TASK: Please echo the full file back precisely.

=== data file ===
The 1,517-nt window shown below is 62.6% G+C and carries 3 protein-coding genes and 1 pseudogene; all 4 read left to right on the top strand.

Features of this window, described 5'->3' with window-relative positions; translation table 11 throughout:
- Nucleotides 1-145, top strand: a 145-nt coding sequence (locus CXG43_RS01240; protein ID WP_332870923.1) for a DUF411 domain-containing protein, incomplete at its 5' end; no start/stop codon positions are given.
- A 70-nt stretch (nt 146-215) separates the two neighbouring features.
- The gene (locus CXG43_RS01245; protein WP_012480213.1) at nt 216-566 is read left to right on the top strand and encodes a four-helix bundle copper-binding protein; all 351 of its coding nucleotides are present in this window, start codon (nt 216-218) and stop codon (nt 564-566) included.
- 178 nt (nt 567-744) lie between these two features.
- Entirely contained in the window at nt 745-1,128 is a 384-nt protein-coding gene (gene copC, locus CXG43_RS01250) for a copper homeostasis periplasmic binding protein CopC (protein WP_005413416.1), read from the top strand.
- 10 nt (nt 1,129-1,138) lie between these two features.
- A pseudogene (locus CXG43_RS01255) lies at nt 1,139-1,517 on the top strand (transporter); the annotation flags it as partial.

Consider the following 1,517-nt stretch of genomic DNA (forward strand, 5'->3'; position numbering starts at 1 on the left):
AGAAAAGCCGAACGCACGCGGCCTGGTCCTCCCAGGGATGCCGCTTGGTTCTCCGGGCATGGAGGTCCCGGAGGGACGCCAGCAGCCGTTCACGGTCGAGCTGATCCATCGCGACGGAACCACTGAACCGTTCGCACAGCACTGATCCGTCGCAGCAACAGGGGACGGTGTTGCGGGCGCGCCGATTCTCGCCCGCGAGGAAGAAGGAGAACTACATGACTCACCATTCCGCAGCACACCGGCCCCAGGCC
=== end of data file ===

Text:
The 1,517-nt window shown below is 62.6% G+C and carries 3 protein-coding genes and 1 pseudogene; all 4 read left to right on the top strand.

Features of this window, described 5'->3' with window-relative positions; translation table 11 throughout:
- Nucleotides 1-145, top strand: a 145-nt coding sequence (locus CXG43_RS01240; protein ID WP_332870923.1) for a DUF411 domain-containing protein, incomplete at its 5' end; no start/stop codon positions are given.
- A 70-nt stretch (nt 146-215) separates the two neighbouring features.
- The gene (locus CXG43_RS01245; protein WP_012480213.1) at nt 216-566 is read left to right on the top strand and encodes a four-helix bundle copper-binding protein; all 351 of its coding nucleotides are present in this window, start codon (nt 216-218) and stop codon (nt 564-566) included.
- 178 nt (nt 567-744) lie between these two features.
- Entirely contained in the window at nt 745-1,128 is a 384-nt protein-coding gene (gene copC, locus CXG43_RS01250) for a copper homeostasis periplasmic binding protein CopC (protein WP_005413416.1), read from the top strand.
- 10 nt (nt 1,129-1,138) lie between these two features.
- A pseudogene (locus CXG43_RS01255) lies at nt 1,139-1,517 on the top strand (transporter); the annotation flags it as partial.

Consider the following 1,517-nt stretch of genomic DNA (forward strand, 5'->3'; position numbering starts at 1 on the left):
AGAAAAGCCGAACGCACGCGGCCTGGTCCTCCCAGGGATGCCGCTTGGTTCTCCGGGCATGGAGGTCCCGGAGGGACGCCAGCAGCCGTTCACGGTCGAGCTGATCCATCGCGACGGAACCACTGAACCGTTCGCACAGCACTGATCCGTCGCAGCAACAGGGGACGGTGTTGCGGGCGCGCCGATTCTCGCCCGCGAGGAAGAAGGAGAACTACATGACTCACCATTCCGCAGCACACCGGCCCCAGGCC